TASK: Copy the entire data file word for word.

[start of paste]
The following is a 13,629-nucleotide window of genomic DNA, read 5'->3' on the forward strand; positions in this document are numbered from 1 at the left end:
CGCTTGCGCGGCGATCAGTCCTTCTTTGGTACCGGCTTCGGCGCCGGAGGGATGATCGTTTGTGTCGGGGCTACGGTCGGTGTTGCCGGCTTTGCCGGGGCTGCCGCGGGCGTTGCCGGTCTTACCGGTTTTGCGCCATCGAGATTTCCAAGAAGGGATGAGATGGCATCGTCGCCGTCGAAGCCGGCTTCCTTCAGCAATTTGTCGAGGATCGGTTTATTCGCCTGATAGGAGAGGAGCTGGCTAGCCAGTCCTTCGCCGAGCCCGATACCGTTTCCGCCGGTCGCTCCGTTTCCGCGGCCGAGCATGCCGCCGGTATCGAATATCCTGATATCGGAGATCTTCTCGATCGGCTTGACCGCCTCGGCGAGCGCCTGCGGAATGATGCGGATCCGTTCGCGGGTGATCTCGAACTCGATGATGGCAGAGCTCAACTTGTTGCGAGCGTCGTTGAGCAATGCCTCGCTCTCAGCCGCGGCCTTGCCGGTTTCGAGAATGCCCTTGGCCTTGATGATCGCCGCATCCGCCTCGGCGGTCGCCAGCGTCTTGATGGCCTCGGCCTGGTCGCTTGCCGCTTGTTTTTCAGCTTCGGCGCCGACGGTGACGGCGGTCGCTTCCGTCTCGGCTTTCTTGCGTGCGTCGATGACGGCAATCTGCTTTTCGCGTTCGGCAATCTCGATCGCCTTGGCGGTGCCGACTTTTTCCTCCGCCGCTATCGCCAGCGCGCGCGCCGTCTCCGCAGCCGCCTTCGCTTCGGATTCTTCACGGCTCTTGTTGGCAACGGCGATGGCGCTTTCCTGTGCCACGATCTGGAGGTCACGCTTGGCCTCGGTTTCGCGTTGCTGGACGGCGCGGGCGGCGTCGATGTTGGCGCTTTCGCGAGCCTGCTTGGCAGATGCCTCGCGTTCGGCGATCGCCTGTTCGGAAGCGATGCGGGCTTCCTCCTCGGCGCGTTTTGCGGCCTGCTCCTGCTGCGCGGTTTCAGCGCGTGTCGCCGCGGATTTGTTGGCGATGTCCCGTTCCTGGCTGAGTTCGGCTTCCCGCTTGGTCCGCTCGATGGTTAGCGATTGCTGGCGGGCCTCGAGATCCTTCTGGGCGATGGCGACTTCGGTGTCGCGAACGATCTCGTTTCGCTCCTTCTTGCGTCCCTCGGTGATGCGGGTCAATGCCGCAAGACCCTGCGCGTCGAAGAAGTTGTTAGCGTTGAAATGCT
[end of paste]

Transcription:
The following is a 13,629-nucleotide window of genomic DNA, read 5'->3' on the forward strand; positions in this document are numbered from 1 at the left end:
CGCTTGCGCGGCGATCAGTCCTTCTTTGGTACCGGCTTCGGCGCCGGAGGGATGATCGTTTGTGTCGGGGCTACGGTCGGTGTTGCCGGCTTTGCCGGGGCTGCCGCGGGCGTTGCCGGTCTTACCGGTTTTGCGCCATCGAGATTTCCAAGAAGGGATGAGATGGCATCGTCGCCGTCGAAGCCGGCTTCCTTCAGCAATTTGTCGAGGATCGGTTTATTCGCCTGATAGGAGAGGAGCTGGCTAGCCAGTCCTTCGCCGAGCCCGATACCGTTTCCGCCGGTCGCTCCGTTTCCGCGGCCGAGCATGCCGCCGGTATCGAATATCCTGATATCGGAGATCTTCTCGATCGGCTTGACCGCCTCGGCGAGCGCCTGCGGAATGATGCGGATCCGTTCGCGGGTGATCTCGAACTCGATGATGGCAGAGCTCAACTTGTTGCGAGCGTCGTTGAGCAATGCCTCGCTCTCAGCCGCGGCCTTGCCGGTTTCGAGAATGCCCTTGGCCTTGATGATCGCCGCATCCGCCTCGGCGGTCGCCAGCGTCTTGATGGCCTCGGCCTGGTCGCTTGCCGCTTGTTTTTCAGCTTCGGCGCCGACGGTGACGGCGGTCGCTTCCGTCTCGGCTTTCTTGCGTGCGTCGATGACGGCAATCTGCTTTTCGCGTTCGGCAATCTCGATCGCCTTGGCGGTGCCGACTTTTTCCTCCGCCGCTATCGCCAGCGCGCGCGCCGTCTCCGCAGCCGCCTTCGCTTCGGATTCTTCACGGCTCTTGTTGGCAACGGCGATGGCGCTTTCCTGTGCCACGATCTGGAGGTCACGCTTGGCCTCGGTTTCGCGTTGCTGGACGGCGCGGGCGGCGTCGATGTTGGCGCTTTCGCGAGCCTGCTTGGCAGATGCCTCGCGTTCGGCGATCGCCTGTTCGGAAGCGATGCGGGCTTCCTCCTCGGCGCGTTTTGCGGCCTGCTCCTGCTGCGCGGTTTCAGCGCGTGTCGCCGCGGATTTGTTGGCGATGTCCCGTTCCTGGCTGAGTTCGGCTTCCCGCTTGGTCCGCTCGATGGTTAGCGATTGCTGGCGGGCCTCGAGATCCTTCTGGGCGATGGCGACTTCGGTGTCGCGAACGATCTCGTTTCGCTCCTTCTTGCGTCCCTCGGTGATGCGGGTCAATGCCGCAAGACCCTGCGCGTCGAAGAAGTTGTTAGCGTTGAAATGCT